A Man on a Mission
The Uni-Mart at the corner of Ellsworth Ave. and Summerlea St. was always busy after midnight on weekends, so I wasn’t surprised when there were five people ahead of me in the check-out. From where I stood, I could see my car, and, inside it, the woman who — unbeknownst to either of us — would one day be my wife. She sat in the passenger seat, fooling with the radio while she waited with the engine running, keeping warm. The Friday night Uni-Mart stop had, over the course of that fall and winter, become a kind of ritual for us.
The queue moved up. I was fifth in line, then fourth, then third. Customers wandered into line behind me, keeping the queue length steady at six or seven people. The lean, bespectacled guy at the register always worked the Friday night late shift. He had the countenance of a bookkeeper, his hair slicked back from a hairline that had just begun to recede, and he moved with the unhurried pace of someone who had settled into his job for the long haul. I’d visited the Uni-Mart on enough consecutive Friday nights, buying the same one item, with the same girl in the passenger seat of my car, that he recognized me as well.
As I moved closer to the counter, I was able to see out across Summerlea and up the street. Old Victorian houses, cut up into apartments inside, stood shoulder-to-shoulder with small, mid-century apartment buildings dressed up on the outside to look like old Victorian houses. It was the same in all directions: apartments full of undergrads and grad students and young working people. There were bars and restaurants up Ellsworth, but the Uni-Mart was the only convenience store for blocks.
In the corner of my eye, a shape appeared, moving fast. It resolved into a man, sprinting down Summerlea toward Ellsworth with a loose-limbed, disorganized gait that was all feet and knees and hands and elbows. Before I had a chance to wonder if police lights would appear behind him, he veered into the parking lot, dashed to the store, and jerked the door open. The string of bells jangled on the door handle. He stepped inside, breathing hard.
“Jesus mother of Joseph…” he whispered as he surveyed the queue, his eyes wide with panic.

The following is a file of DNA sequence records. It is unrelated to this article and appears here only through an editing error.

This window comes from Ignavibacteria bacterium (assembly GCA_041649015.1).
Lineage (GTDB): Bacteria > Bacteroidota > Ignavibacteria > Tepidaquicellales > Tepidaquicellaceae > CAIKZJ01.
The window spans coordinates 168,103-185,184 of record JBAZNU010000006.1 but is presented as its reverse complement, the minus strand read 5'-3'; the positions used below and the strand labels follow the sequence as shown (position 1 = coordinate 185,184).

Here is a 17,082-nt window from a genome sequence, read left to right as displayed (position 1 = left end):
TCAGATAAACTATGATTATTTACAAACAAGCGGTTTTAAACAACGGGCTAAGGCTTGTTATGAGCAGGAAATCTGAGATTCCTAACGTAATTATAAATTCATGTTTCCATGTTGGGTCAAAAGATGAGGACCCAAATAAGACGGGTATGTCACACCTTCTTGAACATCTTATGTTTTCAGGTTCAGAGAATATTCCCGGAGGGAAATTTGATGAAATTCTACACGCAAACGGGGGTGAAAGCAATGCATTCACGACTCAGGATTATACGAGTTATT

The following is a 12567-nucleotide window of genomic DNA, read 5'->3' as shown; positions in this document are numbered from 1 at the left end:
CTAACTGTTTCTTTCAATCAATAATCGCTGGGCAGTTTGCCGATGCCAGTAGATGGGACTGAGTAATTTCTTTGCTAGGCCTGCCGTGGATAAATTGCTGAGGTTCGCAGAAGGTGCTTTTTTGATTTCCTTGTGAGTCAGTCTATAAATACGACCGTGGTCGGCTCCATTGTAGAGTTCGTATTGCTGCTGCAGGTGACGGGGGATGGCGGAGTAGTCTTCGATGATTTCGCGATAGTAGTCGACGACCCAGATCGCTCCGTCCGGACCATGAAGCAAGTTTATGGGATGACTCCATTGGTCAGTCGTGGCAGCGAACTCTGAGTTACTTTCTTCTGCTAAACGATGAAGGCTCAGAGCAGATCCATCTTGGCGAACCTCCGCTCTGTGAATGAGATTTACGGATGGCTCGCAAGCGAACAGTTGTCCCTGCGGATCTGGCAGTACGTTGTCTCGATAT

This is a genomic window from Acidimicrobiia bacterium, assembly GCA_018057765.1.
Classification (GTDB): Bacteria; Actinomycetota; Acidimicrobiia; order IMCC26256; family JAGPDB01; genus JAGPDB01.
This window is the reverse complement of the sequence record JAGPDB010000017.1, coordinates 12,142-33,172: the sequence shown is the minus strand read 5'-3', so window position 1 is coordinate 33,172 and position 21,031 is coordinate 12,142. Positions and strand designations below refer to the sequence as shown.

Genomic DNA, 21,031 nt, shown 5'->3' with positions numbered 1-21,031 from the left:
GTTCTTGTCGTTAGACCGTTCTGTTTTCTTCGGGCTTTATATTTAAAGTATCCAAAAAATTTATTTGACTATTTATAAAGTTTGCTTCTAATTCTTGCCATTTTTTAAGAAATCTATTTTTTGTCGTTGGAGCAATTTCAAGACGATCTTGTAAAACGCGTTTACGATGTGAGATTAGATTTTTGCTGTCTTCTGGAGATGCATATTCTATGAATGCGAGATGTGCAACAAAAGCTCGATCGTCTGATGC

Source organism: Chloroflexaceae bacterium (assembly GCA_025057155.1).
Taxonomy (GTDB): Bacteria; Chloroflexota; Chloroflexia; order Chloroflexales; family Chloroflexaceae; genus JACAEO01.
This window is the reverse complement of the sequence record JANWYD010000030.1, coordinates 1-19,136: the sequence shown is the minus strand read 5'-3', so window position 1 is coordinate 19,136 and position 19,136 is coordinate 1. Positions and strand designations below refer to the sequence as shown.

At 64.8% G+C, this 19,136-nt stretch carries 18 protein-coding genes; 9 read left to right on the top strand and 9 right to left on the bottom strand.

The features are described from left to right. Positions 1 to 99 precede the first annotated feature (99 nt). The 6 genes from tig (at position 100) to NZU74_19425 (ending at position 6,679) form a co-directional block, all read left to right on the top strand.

The kid couldn’t have been older than twenty. A line of two-day stubble grew on his lip and another patch on the point of his chin, but the rest of his face was smooth. His hair stuck up in random directions as if someone had mushed it around with their hands on purpose. He wore no coat, despite the snow that dusted the the corners of the parking lot and street outside. The buttons of his shirt had missed their proper holes, and one loose shirttail hung lower than the other in front of his jeans. On his right foot he wore a high-top Nike basketball shoe, on the left, a Timberland work boot. Neither shoe was tied.
He surveyed the store quickly, then addressed the room at large in a voice that was half question, half demand, “Condoms?!”
The clerk and other customers all stood staring.
“There,” I pointed, “Second aisle, up there on the left.”
The boy darted up the aisle, muttering to himself. The clerk finished checking out the woman in front of me, bagging a half gallon of milk, an extra large bag of Doritos, and a Bic lighter.
The kid returned, bypassing the queue.
“Can I go ahead of you?” he said to me, “I’ll be quick.”
“Thanks bro.” He set the pack of condoms on the counter and took out his wallet.
The clerk picked up the condoms and scanned them. “Four nineteen,” he said.
The kid’s wallet was empty. “Whaaaaat?” he wailed, “Oh shit. Oh fuck. Oh shit. Oh fuck.” He turned his pockets out onto the counter and produced two crumpled one-dollar bills and a small pile of change, mostly pennies.
“Dude,” he said to the clerk, “Can you just let me slide? Please? I’m good for it. I promise.”
The clerk shook his head, still holding the condoms.
The kid turned and looked out the door, his face sliding into despair.
I waved to get the clerk’s attention. “I’ll cover him,” I said.
The clerk nodded and set the box back on the counter.
The boy turned to me with a the kind of look you reserve for meeting your savior in the afterlife. “Thank you,” he said, shaking my hand with both of his, “Seriously, dude. Thank you!”
“Yeah, yeah,” I said, smiling. “Don’t you have some place you need to be?”
He held up his finger and pointed at me as if I’d made an excellent suggestion, then snatched the condoms off the counter and hit the door at a full run. By the time the bells stopped jangling he’d disappeared back up Summerlea in a blur of knees and elbows.
I stepped up to the counter and set down my lone item: a box of condoms, identical to one the kid had just left with. I handed the clerk a ten-spot. While he rung me up, I smoothed out the two crumpled dollar bills and put them in my wallet, then swept up the pile of change and dropped it all in the take-a-penny-leave-a-penny bowl.
The clerk handed me back my condoms, change, and receipt and said, “You have a nice night,” like he did every time I saw him.
“Damn straight,” I said.
Copyright © 2019, JP Fosterson. All rights reserved.